La Rochelle and to the South

We arrived in La Rochelle in a pretty upbeat mood. We’d left the chillier weather of Brittany behind and we were now on the Atlantic coastline where the sun was shining. La Rochelle is a lovely little port town steeped in history and has, over various time periods, been a strategic port city.

We found a campsite for the night, cooked some food and cracked open a bottle of wine; the holiday had begun. We still had quite a distance to cycle and we didn’t want to get away from the fact that this was a cycling holiday. However, we did want to stop, take in the sites and not be too tied to the clock. So we’d given ourselves some nice breathing room for the remaining two and a half weeks.


The next day’s cycling was delightful. We cycled out of the port and along the coast, towards Rochefort. The sun was out, the scenery was beautiful and the air was fresh. The cycle to Rochefort was about 40km and we decided it was a nice enough town to stop for the night. After a BBQ and a couple of beers we settled down for the night and set off again early the next morning towards Marennes Plage. We would have only cycled through this seaside town had it not been for the amazing muscle farms showcased along the seafront. We stopped and we stayed overnight, enjoying our leisurely trip along the coastline.


We were starting to get into the swing of things and we’d given ourselves an aim for the day to reach Soulac-sur-Mer. To get here we first had to cycle to the town of Royan, a town which is quite distinct in its appearance. Having be bombed heavily in the second world war the town now showcases architecture from the 1950’s, which is quite different from the architecture I’d become accustomed to on the cycle so far. The day’s cycling was around 55km in total with a short ferry journey between Royan and Le-Verdon-sur-Mer. The ferry is a regular and pain-free service and doesn’t require any pre booking; just turn up, buy your ticket and you can jump on the next available crossing. In winter the regularity of the crossings reduce, but that’s to be expected. Once across the water the cycle was a fairly short one to our destination, Soulac-Sur-Mer. We were luckily enough to have arrived on a festival day and the town was booming. We found a great campsite, pitched up and went into the centre to enjoy the festivities.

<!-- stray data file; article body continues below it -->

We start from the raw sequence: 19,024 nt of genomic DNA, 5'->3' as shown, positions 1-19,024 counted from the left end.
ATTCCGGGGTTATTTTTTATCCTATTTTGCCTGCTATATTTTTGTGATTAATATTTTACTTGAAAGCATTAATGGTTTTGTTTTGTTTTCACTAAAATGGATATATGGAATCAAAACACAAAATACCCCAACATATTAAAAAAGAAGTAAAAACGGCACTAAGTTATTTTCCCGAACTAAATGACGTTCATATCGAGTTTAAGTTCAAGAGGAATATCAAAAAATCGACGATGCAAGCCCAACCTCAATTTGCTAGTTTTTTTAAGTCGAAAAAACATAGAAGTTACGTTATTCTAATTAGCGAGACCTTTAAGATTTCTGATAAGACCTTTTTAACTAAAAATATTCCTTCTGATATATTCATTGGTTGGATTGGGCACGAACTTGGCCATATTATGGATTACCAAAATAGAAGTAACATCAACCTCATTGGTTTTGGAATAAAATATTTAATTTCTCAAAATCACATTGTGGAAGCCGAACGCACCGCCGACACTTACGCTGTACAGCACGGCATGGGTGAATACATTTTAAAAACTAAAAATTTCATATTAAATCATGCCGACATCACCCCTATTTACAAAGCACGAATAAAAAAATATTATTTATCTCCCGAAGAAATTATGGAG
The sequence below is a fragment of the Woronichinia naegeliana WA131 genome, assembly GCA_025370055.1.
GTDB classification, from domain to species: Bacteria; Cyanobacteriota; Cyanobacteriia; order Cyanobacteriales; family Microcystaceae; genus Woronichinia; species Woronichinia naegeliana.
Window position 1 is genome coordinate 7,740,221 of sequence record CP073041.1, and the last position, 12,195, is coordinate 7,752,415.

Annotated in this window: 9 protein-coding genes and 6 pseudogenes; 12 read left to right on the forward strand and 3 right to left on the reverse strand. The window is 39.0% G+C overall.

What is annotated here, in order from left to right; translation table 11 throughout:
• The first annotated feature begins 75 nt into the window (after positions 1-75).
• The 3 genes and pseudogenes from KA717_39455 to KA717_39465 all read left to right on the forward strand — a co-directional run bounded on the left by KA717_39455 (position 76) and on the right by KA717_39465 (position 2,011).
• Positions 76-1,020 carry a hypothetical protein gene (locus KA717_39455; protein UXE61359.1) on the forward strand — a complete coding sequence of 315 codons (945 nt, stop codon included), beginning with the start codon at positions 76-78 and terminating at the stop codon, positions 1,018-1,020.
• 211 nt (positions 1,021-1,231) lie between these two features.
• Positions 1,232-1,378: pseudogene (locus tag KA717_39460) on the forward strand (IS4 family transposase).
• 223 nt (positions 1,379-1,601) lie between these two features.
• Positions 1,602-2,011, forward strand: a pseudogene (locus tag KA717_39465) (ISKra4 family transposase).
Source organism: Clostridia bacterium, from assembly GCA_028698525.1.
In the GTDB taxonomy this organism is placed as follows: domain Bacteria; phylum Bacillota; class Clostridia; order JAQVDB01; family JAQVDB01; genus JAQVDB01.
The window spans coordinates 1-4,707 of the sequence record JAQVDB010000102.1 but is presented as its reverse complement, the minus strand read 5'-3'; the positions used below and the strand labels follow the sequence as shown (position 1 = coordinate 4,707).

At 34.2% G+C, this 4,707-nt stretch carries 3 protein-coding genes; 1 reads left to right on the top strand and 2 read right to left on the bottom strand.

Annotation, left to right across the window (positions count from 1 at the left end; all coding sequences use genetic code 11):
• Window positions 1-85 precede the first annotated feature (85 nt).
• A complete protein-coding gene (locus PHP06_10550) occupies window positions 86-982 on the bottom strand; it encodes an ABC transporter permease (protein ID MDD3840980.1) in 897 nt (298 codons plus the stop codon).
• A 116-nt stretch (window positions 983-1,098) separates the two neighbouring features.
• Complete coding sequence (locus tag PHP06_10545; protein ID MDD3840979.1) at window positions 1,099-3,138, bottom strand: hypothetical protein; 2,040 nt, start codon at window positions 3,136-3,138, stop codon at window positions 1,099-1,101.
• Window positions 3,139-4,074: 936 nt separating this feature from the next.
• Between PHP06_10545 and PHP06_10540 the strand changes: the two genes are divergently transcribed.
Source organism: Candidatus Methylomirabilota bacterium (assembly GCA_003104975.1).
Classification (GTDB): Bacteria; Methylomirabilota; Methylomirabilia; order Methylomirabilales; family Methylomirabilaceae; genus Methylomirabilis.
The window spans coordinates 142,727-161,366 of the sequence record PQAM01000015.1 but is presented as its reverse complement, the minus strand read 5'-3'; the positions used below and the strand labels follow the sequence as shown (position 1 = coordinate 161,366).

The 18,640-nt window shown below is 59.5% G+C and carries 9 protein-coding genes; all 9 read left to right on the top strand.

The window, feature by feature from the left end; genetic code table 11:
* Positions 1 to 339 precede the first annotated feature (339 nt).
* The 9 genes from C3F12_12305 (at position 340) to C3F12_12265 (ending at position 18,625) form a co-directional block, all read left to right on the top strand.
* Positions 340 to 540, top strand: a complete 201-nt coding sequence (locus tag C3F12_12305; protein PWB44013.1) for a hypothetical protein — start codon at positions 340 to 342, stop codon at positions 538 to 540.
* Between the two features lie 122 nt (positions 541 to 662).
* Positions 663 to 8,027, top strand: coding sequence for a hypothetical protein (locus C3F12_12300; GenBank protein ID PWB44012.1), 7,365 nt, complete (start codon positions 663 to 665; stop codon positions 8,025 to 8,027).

The rest of the route towards Spain was relatively simple; pretty much heading south for the entirety with a few detours inland for reasons varying from military training camps to small peninsulas we had to navigate around.

The next few days cycling was rather ‘samey’, but, by no means, monotonous. As we entered the Landes forest, which follows the coast all the way to Bayonne, we were sandwiched in-between stunning sand dunes, golden beaches and hectares of maritime pine. The forest is the largest man-made woodland in Western Europe and was created in the 18th century primarily to halt erosion and to cleanse the soil. To this day the forest is still having new trees planted as part of the conservation scheme. It really is one of the most peaceful places i’ve ever been to, and it was this part of my trip in particular which has made France my number one holiday destination.


Pulling up at new campsites each night, swimming on different beaches and enjoying the small coastal towns was a joy to behold, and one which I reflect upon regularly.

This part of the cycle route is very family friendly too, i’ve seen families cycling with children, tour cyclists pulling along trailers and and owners cycling along with their pets in tow. The terrain is great for anyone new to cycling or for those who don’t want to exert themselves too much.

I previously wrote about my top beaches in the northern hemisphere and one of the beaches mentioned in on this part of the cycle, a little further south. Vieux-Boucau-les-Bains is a tremendous little resort, thoroughly worth visiting if you get the chance to cycle this route.


The family cycling starts to end the closer you get to Biarritz as the mountainous terrain starts to become more prominent. We arrived into Biarritz knowing we only had one final day of cycling left. Looking back to the first day when my legs were tiring and every pedal had seemed so tough, I now felt like I could go on for another month. By the time we arrived in Hendaye in France (which is essentially the same town as Irun in Spain, but just separated via a bridge) we had one final chance for a swim and then we crossed the bridge to Spain. Considering how attached these two towns are, it’s amazing how different they are. An interesting fact about these two connected areas, and countries, is that every six months a piece of land known as Pheasant Island, which is nearly 7000 sq metres in size, is handed over to each other as part of a long standing agreement dating back to the end of a conflict between the two countries in 1659. There is nothing to see of the island, apart from trees, and no way onto the island, but still, an odd fact in itself.

The journey was over and we celebrated that night before getting up early the next day to start the next phase of our non-cycling holiday, in Madrid.